In Their Own Words
Rosie Stockton on “Permanent Volta, II.”
From Permanent Volta (Nightboat Books, 2021). Copyright © by Rosie Stockton. Reprinted with the permission of the poet and publisher.
On “Permanent Volta, II.”
In Permanent Volta (Nightboat Books 2021), I wrote crowns of sonnets, and then I dismantled them, one by one. What emerged was a series of poems about the forms we find ourselves living amidst against our will – the couple form, the nation state, the value form, the gender binary. I exercised these social contradictions in a notorious literary form associated with both colonial and romantic conquest: the sonnet. I wrote in search of the modes of love, sex, and care that persist none-the-less. Using the edge of the form as the necessary wall to thrust against, I propelled myself in excess of what the form hoped to contain.
This is one such poem originally written according to the strict constraints of the sonnet form: 14 lines, iambic pentameter, a volta, and a final couplet. Here it appears as a deconstructed sonnet that torques its way down the page, tacking with the wind and its absent origin. There are the ghosts of rhyme and of rhythmic feet, but now they are enjambed beyond recognition. From a dewy condensation on the pane of the sonnet, to a haunted flooding of form.
While writing this series, I delved into the history of the sonnet as a literary form to understand the pre-history of romantic love and all the domination and exploitation it entailed. The sonnet was invented a century before Petrarch, by a royal court lawyer named Giacomo da Lentino who added a sestet to an octave previously belonging to the strambotto tradition, a popular Sicilian peasant song. The first octave sets up a problem – oftentimes unrequited love – and solves it by a turn inward in the final sestet. The addition of the meditative courtly sestet to the peasant’s choral octave marked a break in the nature of both performance and form. The volta away from the popular 8-line song to the remote courtly sestet marks an inward, silent, individualizing turn: from the singing commons and into the musing self. From the oral to the written, from the communal to the individual. As the flow of labor and goods, so the history of the sonnet.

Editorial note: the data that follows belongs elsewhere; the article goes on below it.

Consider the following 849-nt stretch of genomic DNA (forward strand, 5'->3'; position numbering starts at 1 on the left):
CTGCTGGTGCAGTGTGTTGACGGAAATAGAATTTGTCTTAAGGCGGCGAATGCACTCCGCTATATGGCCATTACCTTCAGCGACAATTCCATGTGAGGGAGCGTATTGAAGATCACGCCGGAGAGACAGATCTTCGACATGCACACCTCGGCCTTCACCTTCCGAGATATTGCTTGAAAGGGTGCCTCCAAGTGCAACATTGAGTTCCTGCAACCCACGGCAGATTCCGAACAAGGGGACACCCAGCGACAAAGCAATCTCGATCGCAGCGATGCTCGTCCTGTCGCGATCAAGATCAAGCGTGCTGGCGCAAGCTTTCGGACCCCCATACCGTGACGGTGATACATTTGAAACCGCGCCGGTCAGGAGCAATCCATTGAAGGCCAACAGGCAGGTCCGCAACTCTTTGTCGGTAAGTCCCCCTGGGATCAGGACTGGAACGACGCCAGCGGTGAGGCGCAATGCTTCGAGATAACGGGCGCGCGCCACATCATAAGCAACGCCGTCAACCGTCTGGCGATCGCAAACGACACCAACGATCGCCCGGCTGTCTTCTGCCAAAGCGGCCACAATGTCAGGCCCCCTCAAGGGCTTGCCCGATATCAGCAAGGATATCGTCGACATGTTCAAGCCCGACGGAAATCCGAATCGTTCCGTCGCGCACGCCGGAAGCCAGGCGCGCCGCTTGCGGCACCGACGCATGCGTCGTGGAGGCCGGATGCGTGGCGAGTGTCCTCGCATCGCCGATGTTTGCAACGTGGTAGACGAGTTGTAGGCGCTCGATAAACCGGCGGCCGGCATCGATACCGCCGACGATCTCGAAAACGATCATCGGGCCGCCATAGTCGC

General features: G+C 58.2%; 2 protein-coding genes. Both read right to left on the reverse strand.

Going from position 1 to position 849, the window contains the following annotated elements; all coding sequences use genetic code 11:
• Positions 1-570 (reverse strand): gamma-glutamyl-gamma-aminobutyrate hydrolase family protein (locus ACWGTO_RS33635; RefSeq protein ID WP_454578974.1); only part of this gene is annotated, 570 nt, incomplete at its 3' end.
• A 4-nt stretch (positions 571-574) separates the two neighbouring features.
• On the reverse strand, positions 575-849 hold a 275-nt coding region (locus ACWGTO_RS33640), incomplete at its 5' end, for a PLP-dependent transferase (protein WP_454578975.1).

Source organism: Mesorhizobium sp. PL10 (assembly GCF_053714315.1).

I wrote this poem in the service of sabotaging romantic love’s best form. Yet, I couldn’t abandon the form altogether. The strict constraints of the sonnet were useful and generative in coming up against my own desire for romance, friendship, and collectivity. I wanted to make felt just what forms of life it invisibilized and disavowed in collaboration with the raced, sexed systems of domination I live under. At each volta, I gathered glacial velocity to refuse the meditative turn into a separable self: in order to love over there, outside the borders of the sonnet, outside the constraints of the couple form. I wanted to say Nothing, invoke only excess, only what could exceed being said. To refuse what could possibly be distilled as measurable information, only legible in the wake of the buried violence that links premodern dispossession to the alienation of late racial capitalism, etched in our common grammars and syntax. I wanted an inefficient sonnet: edging its desire for closure, in order to feel desire at all.
I wrote to desire better in these haunted forms, to make demands of them and to find ways to make demands of each other. Invoking ecologies rather than individuals, I used the volta’s persistent torsion to bloom beyond state romance, into love’s communal insistence.